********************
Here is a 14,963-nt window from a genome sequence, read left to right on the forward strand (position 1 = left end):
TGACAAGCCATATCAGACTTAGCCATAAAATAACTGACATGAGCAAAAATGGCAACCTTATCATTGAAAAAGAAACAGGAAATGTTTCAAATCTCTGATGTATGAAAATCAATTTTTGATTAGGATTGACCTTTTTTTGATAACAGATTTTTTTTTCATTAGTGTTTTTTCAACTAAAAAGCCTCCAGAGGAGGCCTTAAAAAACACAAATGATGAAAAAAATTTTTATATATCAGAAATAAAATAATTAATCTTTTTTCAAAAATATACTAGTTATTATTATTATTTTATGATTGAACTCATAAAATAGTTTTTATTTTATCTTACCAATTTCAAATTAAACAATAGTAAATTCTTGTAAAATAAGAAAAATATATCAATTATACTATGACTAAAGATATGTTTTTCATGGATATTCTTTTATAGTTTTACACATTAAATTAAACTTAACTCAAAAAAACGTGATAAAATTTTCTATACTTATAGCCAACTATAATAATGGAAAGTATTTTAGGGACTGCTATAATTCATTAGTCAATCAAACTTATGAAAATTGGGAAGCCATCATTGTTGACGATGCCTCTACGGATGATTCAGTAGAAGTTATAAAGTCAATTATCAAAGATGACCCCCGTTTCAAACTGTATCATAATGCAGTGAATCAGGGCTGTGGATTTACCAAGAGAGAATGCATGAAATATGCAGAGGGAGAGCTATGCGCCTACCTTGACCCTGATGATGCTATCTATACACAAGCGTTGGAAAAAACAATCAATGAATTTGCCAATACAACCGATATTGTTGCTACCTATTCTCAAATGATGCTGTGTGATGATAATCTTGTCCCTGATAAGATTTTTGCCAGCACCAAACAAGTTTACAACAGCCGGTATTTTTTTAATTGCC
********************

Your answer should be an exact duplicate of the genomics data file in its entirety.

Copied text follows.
Here is a 14,963-nt window from a genome sequence, read left to right on the forward strand (position 1 = left end):
TGACAAGCCATATCAGACTTAGCCATAAAATAACTGACATGAGCAAAAATGGCAACCTTATCATTGAAAAAGAAACAGGAAATGTTTCAAATCTCTGATGTATGAAAATCAATTTTTGATTAGGATTGACCTTTTTTTGATAACAGATTTTTTTTTCATTAGTGTTTTTTCAACTAAAAAGCCTCCAGAGGAGGCCTTAAAAAACACAAATGATGAAAAAAATTTTTATATATCAGAAATAAAATAATTAATCTTTTTTCAAAAATATACTAGTTATTATTATTATTTTATGATTGAACTCATAAAATAGTTTTTATTTTATCTTACCAATTTCAAATTAAACAATAGTAAATTCTTGTAAAATAAGAAAAATATATCAATTATACTATGACTAAAGATATGTTTTTCATGGATATTCTTTTATAGTTTTACACATTAAATTAAACTTAACTCAAAAAAACGTGATAAAATTTTCTATACTTATAGCCAACTATAATAATGGAAAGTATTTTAGGGACTGCTATAATTCATTAGTCAATCAAACTTATGAAAATTGGGAAGCCATCATTGTTGACGATGCCTCTACGGATGATTCAGTAGAAGTTATAAAGTCAATTATCAAAGATGACCCCCGTTTCAAACTGTATCATAATGCAGTGAATCAGGGCTGTGGATTTACCAAGAGAGAATGCATGAAATATGCAGAGGGAGAGCTATGCGCCTACCTTGACCCTGATGATGCTATCTATACACAAGCGTTGGAAAAAACAATCAATGAATTTGCCAATACAACCGATATTGTTGCTACCTATTCTCAAATGATGCTGTGTGATGATAATCTTGTCCCTGATAAGATTTTTGCCAGCACCAAACAAGTTTACAACAGCCGGTATTTTTTTAATTGCC